Anaesthesia: What can you expect?


Anaesthetists form the single largest hospital medical specialty and their skills are used in all aspects of patient care.


Whilst the perioperative anaesthesia care of the surgical patient is the core of this specialty (and this includes all types of surgery to the most complex in patients of all ages, including the premature newborn), many anaesthetists have a much wider scope of practice, which may include:

  • The perioperative preparation of the patient;
  • The resuscitation and stabilization of the patients in the emergency department;
  • Pain relief in labor for obstetric patients;
  • Transport of acutely ill and injured patients;
  • Pre-operative hospital emergency care;
  • Pain medicine, including:
  • Relief of post-operative pain;
  • Acute pain medicine and its management;
  • Chronic and cancer pain management;
  • The provision of sedation and anaesthesia for patients undergoing various procedures outside the O.R. E.g., endoscopic procedures, interventional radiology, dental surgery.

Anaesthesia enables the painless performance of surgical and medical procedures that would otherwise cause severe or intolerable pain to an unanaesthetized patient.Anaesthesia may be categorized as:

  • General Anaesthesia -Temporarily suppresses the brain and central nervous system activity and results in unconsciousness and total lack of sensation;
  • Sedation– Suppresses the central nervous system to a lesser degree resulting in anxiolytics without resulting in unconsciousness;
  • Regional Anaesthesia – Local anaesthesia blocks transmission of nerve impulses between a targeted part of the body and the central nervous system, causing loss of sensation of the targeted body part. The patient remains conscious.

The likelihood of a complication occurring is proportional to the relative risk of a variety of factors, including:

  • Co-morbids related to the patient’s health;
  • Complexity of the surgery being performed;
  • The type of anaesthesia.

Of the three factors mentioned above, the person’s health prior to surgery has the greatest bearing on the probability of a complication occurring.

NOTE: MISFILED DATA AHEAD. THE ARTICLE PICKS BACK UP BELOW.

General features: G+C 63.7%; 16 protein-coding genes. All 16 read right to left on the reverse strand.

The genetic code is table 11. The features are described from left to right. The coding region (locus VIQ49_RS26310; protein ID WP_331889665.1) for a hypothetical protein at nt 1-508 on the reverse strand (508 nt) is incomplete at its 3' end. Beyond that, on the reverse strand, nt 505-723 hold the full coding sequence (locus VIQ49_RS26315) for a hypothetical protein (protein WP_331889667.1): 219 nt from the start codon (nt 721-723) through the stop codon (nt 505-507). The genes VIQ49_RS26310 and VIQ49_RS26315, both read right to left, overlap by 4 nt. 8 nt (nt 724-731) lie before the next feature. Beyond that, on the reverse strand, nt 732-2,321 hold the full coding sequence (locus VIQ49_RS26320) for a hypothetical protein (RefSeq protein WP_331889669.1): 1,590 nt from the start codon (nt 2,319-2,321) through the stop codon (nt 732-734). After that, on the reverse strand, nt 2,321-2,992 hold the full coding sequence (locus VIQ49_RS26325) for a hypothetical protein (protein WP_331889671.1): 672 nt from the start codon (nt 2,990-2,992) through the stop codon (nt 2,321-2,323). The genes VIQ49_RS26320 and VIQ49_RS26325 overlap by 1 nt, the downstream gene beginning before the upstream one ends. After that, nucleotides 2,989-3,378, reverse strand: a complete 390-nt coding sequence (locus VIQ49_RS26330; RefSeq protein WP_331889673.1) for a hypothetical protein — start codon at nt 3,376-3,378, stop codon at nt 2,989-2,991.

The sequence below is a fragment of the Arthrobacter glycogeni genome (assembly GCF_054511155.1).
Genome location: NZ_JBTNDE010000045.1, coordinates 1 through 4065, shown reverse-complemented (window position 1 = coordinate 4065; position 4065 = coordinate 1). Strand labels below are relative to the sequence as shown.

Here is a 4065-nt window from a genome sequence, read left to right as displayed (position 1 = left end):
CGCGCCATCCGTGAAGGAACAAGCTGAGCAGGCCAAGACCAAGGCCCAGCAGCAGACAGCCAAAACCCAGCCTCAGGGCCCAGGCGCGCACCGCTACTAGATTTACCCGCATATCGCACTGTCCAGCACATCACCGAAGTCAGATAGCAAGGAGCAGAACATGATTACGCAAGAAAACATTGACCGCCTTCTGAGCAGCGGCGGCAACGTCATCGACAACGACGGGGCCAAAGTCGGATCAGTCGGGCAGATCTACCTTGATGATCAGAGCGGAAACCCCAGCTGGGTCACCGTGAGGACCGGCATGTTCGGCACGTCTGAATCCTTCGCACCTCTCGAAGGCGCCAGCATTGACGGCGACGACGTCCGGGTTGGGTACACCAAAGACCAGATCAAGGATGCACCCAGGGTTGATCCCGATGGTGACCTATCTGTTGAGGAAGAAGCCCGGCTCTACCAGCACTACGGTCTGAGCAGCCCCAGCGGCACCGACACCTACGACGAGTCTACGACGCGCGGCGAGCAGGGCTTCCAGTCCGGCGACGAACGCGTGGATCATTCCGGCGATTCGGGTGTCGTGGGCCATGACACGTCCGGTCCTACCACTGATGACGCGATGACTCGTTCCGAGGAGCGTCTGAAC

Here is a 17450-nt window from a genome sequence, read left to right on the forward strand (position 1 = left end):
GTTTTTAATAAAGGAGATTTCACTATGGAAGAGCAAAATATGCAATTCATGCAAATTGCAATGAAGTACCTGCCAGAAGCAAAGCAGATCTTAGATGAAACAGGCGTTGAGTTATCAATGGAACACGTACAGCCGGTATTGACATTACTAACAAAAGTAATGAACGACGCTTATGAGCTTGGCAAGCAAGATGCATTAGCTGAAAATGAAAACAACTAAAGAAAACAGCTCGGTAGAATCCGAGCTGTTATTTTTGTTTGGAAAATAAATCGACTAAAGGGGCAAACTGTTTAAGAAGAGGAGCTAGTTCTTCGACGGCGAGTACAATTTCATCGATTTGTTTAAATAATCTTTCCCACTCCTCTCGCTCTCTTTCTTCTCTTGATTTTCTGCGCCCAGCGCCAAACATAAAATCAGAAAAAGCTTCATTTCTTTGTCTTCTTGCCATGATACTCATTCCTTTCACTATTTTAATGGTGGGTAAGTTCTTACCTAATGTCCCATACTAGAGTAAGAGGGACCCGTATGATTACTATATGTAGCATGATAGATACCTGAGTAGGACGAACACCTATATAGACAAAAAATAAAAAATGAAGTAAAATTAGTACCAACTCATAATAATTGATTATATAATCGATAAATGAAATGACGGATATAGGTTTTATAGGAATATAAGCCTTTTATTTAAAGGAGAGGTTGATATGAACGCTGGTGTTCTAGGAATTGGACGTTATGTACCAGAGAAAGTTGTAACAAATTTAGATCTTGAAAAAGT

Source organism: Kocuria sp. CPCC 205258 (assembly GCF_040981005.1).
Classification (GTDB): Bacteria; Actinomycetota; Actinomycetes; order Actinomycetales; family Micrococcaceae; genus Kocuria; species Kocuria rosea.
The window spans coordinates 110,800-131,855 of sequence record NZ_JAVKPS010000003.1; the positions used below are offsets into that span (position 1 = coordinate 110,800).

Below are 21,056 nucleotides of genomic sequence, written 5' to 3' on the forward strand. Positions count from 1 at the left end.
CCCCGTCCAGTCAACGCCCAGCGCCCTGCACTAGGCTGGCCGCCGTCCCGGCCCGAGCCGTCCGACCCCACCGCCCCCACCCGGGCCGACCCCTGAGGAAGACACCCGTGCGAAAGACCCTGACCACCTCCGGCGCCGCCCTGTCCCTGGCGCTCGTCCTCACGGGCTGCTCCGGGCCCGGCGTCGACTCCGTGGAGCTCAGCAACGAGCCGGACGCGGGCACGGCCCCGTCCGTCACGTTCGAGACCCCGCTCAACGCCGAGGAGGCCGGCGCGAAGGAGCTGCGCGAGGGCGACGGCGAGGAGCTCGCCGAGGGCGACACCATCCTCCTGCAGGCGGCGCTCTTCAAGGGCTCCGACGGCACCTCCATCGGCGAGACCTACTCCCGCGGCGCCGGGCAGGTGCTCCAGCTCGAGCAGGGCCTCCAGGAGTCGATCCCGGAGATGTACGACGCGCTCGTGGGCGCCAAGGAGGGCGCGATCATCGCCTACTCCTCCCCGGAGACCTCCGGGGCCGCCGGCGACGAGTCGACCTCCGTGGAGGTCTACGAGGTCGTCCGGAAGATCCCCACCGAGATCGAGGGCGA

Minor risks of anaesthesia include:

  • Sore throat
  • Nausea and vomiting
  • Hypothermia
  • Shivering
  • Blurred vision and headache
  • Breathing difficulties
  • Constipation
  • Allergic reactions

Major risks of anaesthesia include:

  • Heart attacks, arrhythmia
  • Pulmonary embolism
  • Paralysis
  • Cognitive dysfunction, i.e., long term memory loss, especially in elderly / aged patients

It is to be noted that smoking and alcohol intake can further elevate an individual’s risk of negative outcomes.

Prior to surgery, the patient is thoroughly evaluated by the anaesthetist. The patient is examined with regard to his/her previous medical history. Some of the general factors that are explored by the doctor prior to surgery are:

  • Current medications
  • Mouth and dental airway inspection
  • A clinical examination of the heart and lungs.

Patients are instructed to remain fasting for a minimum of six hours prior to surgery.

The following are some of the steps that one is required to follow to minimize the side effects of anaesthesia:

  • Avoid getting out of bed quickly
  • Begin the intake of food and fluid as early as possible or as instructed by the doctor;
  • Eat light meals;
  • Correctly take prescribed medications.

About the writerDr. Medha Huilgol is a veteran Anesthesiology specialist at Columbia Asia Hospital, Yeshwanthpur. She has various publications on general anesthesia and on ultrasound guided procedures in regional anesthesia in national journals. She has been responsible for organizing and coordinating annual conference for Columbia Asia – CAUSE on the use of Ultrasound Guided Procedures in Anesthesia, since 2009.


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